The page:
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When Colombia’s Juan Camilo Zúñiga crashed his knee into Brazil’s Neymar in theWorld Cup quarter final on Friday, he fractured more than the third vertebrae in the Barcelona star’s lower back.
He shook the hopes of a nation of winning the World Cup in Rio de Janeiro’s Maracanã stadium next Sunday and finally atoning for Brazil’s loss to Uruguay the last time it staged the tournament on home soil in 1950, a day that still haunts Brazilians.
“Olé, Olé, Olé, Olé, Neymar, Neymar,” chanted the Brazilians in the crowd at the Arena Fonte Nova stadium in Salvador on Saturday, where the Netherlands defeated Costa Rica, in a show of support for their fallen idol.
By rendering the poster boy of Brazil’s World Cup bid incapable of playing for at least four weeks, the tackle will also help determine the national mood ahead of crucial presidential elections in October.
President Dilma Rousseff has so far been bolstered by a smooth World Cup and may have been hoping for a further boost from a victory by the national side in the tournament. But optimism that the team was improving after a scratchy start will be dashed by the loss of Neymar, which comes as captain Thiago Silva will also be suspended from the semi-final against Germany on Tuesday.
“Dear Neymar,” Ms Rousseff wrote in a letter to the player on Saturday. “It broke my heart and the heart of every Brazilian watching the pain on your face on the Castelão field yesterday. But we also saw the immense strength of a great warrior, who will never let himself be held back even when wounded.”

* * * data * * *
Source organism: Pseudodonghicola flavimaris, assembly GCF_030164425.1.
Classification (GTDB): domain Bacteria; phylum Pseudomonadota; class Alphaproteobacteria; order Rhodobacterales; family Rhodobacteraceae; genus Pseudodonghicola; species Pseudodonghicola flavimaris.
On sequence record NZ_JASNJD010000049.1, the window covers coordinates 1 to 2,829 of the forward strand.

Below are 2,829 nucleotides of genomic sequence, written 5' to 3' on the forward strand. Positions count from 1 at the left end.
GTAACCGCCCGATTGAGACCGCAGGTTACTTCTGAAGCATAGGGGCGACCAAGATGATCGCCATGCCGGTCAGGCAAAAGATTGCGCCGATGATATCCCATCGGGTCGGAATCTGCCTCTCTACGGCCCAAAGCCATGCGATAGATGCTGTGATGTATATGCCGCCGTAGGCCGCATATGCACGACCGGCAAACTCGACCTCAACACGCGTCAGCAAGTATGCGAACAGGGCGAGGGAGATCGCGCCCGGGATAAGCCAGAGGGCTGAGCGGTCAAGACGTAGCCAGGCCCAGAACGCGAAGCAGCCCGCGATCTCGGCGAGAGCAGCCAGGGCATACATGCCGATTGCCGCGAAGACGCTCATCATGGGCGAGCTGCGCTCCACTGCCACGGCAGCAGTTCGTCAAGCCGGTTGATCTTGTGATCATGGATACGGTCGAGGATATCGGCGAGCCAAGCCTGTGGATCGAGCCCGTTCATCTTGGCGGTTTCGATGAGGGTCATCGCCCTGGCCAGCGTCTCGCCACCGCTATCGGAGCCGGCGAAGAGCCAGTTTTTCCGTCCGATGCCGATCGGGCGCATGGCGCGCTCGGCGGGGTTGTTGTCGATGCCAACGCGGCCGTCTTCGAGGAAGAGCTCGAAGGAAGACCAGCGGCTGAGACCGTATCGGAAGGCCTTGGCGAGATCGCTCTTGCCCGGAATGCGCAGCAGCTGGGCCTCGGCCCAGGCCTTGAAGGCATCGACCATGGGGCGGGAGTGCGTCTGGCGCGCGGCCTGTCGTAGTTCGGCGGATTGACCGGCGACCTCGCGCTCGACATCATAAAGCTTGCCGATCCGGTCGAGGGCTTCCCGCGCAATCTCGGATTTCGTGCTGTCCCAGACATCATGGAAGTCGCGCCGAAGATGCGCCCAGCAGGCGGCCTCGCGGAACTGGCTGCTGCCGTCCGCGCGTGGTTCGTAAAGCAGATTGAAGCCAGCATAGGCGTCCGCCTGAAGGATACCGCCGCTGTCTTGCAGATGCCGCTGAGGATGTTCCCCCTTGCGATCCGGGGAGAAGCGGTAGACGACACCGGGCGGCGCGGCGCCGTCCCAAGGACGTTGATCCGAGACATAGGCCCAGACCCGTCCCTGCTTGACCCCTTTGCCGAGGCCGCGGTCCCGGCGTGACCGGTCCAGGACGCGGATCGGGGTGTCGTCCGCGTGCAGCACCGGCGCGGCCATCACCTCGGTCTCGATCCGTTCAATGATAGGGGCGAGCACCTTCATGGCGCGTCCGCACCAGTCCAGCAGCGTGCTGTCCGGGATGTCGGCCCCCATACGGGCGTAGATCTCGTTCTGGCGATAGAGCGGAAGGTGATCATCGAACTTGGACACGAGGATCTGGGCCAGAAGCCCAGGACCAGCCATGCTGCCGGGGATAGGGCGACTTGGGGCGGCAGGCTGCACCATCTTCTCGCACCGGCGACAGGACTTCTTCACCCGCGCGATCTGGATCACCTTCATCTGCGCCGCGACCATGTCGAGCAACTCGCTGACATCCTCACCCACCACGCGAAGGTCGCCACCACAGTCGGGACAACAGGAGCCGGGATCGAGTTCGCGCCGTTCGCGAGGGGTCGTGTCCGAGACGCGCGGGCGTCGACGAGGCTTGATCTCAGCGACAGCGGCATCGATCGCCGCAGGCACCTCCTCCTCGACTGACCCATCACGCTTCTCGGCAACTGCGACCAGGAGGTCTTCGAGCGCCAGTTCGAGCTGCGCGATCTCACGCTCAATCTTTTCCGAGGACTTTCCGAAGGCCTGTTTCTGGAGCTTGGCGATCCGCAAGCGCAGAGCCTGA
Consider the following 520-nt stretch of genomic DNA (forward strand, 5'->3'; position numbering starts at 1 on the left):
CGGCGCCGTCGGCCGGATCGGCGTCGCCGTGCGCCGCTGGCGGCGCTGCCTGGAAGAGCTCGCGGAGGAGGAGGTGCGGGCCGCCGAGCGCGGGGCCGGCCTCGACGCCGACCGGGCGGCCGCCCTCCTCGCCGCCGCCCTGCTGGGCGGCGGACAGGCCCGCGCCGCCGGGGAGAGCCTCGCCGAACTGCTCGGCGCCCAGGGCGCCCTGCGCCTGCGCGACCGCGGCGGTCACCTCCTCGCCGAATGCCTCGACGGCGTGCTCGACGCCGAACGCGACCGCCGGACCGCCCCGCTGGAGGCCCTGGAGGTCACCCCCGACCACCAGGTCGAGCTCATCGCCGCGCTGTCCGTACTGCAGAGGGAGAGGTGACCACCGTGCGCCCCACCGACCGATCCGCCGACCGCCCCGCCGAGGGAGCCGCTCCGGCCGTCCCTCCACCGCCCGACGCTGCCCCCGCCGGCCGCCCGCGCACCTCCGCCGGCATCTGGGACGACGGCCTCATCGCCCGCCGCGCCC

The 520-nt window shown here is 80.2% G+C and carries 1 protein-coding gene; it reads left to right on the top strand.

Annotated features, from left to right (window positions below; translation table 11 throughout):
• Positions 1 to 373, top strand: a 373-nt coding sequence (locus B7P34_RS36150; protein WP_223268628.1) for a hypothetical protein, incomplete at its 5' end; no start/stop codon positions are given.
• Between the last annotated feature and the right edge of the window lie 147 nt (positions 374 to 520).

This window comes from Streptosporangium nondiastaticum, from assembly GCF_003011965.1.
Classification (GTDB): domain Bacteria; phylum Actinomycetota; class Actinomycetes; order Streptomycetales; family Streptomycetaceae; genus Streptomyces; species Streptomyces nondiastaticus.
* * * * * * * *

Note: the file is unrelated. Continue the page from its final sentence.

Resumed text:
The world’s biggest football tournament is taking place in Brazil – soccer’s spiritual home. Can the World Cup win over a sceptical Brazilian public?
More than any other player, Neymar has become the propaganda tool for advertisers fighting the battle for consumers in this year’s tournament. The Barcelona forward’s face is on every TV screen and billboard, advertising everything from Nike to Santander bank and Lupo underwear.
“He is the one that made the difference to the Brazilian team, without him Brazil is just a normal team,” said Roger Alves, a Brazilian fan at the Costa Rica versus Netherlands match.
Still, the loss of Neymar may have come too late to damage Ms Rousseff’s chances in the national election, say analysts. In the most recent poll, her government’s approval rating was above the 40 per cent minimum seen as necessary for success for an incumbent president at this stage of an election, according to João Augusto de Castro Neves of Eurasia Group. The latest survey byBrazilian pollster Ibope put her government’s approval rating at 44 per cent.
Mr Castro Neves said he believed making it to the semi-final was enough to assuage Brazilians’ expectations for the World Cup, which had already been tempered by the team’s not-so-stellar performances, even with Neymar.
“Just making it to the semi-finals was enough to prevent embarrassment,” he said. But some fans remain optimistic that the Seleção, as the national squad is known, can still go all the way. “Brazil will still win,” said another Brazilian at the Salvador match. “What happened to Neymar is the normal type of setback you get in football.”
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